It is also sad, though, that everyone is remembering him as the director of the loathsome pro-military propaganda film TOP GUN. Scott was as talented a director as his brother Ridley, but only rarely got a chance to truly show it. One example would be a film many think of as a Tarantino film(which it is, but only as screenwriter), the nearly perfect TRUE ROMANCE. But you may also know this one, one of the classics of 80s horror, and I present it here in his honor(if a version with Spanish subtitles). THE HUNGER. Forget TOP GUN. This is what Scott could really do. And if you like Bauhaus(and they're one of my cherished favorites), chances are you only heard of them(at least in the US) initially because of the opening of this film; because of Tony Scott.

All so sad.

UPDATE: The reason why has emerged. Scott had inoperable brain cancer and so decided to end his life this way. And if we lived in a society that allowed people to end their lives in a more peaceful manner under these circumstances, maybe he wouldn't have had to opt for jumping off a bridge. Sadder and sadder. Poor Mr. Scott, may he rest in peace.


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  "The Birthday Party" (Harold Pinter)

As I grow older I find myself more drawn to Pinter. Here is his sinister masterpiece, complete.

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  "Krapp's Last Tape" (Samuel Beckett)

Starring none other than John Hurt. Look at you, you're drooling already.


As a bonus, a recording of the original version by the one for whom the play was written, the great Patrick Magee(who you'll know if you like A CLOCKWORK ORANGE).


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  Overused Pop Culture References on the Web That Should Never Be Used Again

I often read the Cracked website. Most particularly for Seanbaby, but he's not there as often as I'd like. But the rest of the week, most of the articles are fairly entertaining and informative. (side note: Well, except this one yesterday about San Francisco written by a writer who begins by saying he mainly used to live in South Dakota, only lived in SF for three months--and how did he afford to on what Cracked pays anyway?--and seems to not understand that LA, where he escaped SF to, is far worse in all the things he names, as are all actual cities. I think he just can't deal with big cities.)

But for the most part, I enjoy their stuff. But then I notice something: either their writers or most of their audience have only ever seen the same roughly ten or fifteen movies in their entire lives, or only saw the worst 80s TV cartoons. And it's not just them--this is the case across the web. To the point the references they still think are witty are now utterly played out.

And I believe there should be a moratorium. There won't be, because this has a lot to do with making sure your article is Search Engine-Optimized, and these things obviously get you pageviews. But I do not care. I am sick of all these things, and more I'm sure I'm forgetting. But these are the ones that spring to mind. For the love of god, never, ever use any of these references in your articles ever again, whether you're at Cracked or elsewhere.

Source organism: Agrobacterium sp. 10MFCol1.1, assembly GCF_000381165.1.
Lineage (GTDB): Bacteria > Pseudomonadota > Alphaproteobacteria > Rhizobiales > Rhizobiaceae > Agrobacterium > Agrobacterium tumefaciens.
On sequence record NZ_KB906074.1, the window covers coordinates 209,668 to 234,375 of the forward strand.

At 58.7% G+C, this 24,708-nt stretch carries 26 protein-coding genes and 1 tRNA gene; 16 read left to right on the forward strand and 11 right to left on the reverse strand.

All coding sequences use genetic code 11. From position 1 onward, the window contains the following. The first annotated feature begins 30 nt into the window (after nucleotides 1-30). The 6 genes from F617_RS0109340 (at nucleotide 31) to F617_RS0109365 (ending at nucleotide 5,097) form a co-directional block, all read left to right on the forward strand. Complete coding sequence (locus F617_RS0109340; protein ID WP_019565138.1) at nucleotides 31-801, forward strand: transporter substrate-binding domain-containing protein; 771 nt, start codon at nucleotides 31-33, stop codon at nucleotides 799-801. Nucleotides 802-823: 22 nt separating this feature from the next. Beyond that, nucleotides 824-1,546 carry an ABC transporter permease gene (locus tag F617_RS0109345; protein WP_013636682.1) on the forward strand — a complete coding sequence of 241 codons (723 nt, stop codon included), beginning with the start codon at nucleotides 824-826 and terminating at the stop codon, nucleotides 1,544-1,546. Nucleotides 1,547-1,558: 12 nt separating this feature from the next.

I should also point out that a lot of these are things I personally don't give a shit about and never did, even as a kid, which adds to my annoyance. But mainly, I don't even think making fun of any of these things works any more. It's lazy and betrays the lack of adventurousness in your consumption of entertainment.

FERRIS BUELLER's DAY OFF (and indeed, anything with Matthew Broderick, or directed by John Hughes. Anything)
BACK TO THE FUTURE
STAR WARS(any of it)
DIE HARD
Anything involving INDIANA JONES
TRANSFORMERS
GI JOE
SMURFS
SAVED BY THE BELL
MASTERS OF THE UNIVERSE
THE KARATE KID
THE MATRIX
SHAWSHANK REDEMPTION or GREEN MILE (which are hard to convince me aren't basically the same film)
RESERVOIR DOGS
Sorry, but WILLY WONKA(it's played out, beyond played out)
Tesla OR Edison

...there are more but those are the most repetitive ones that come to mind. I invite you to add your own in the comments.
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  Be Seeing You: The Prisoner (1967-1968)

One of my favorite TV shows of all time, the classic mindfuck in video form starring Patrick McGoohan and, in some fortunate cases, the best Number Two, Leo McKern. This playlist has every episode. Enjoy.

You may find this odd, but when I first discovered it, it was the final, totally insane episode "Fall Out" I first saw--and I loved it, and that was what made me want to watch the rest. Then again, my first Velvet Underground album back when I was 17 was "White Light/White Heat." I tend to go for the most difficult stuff first for some reason.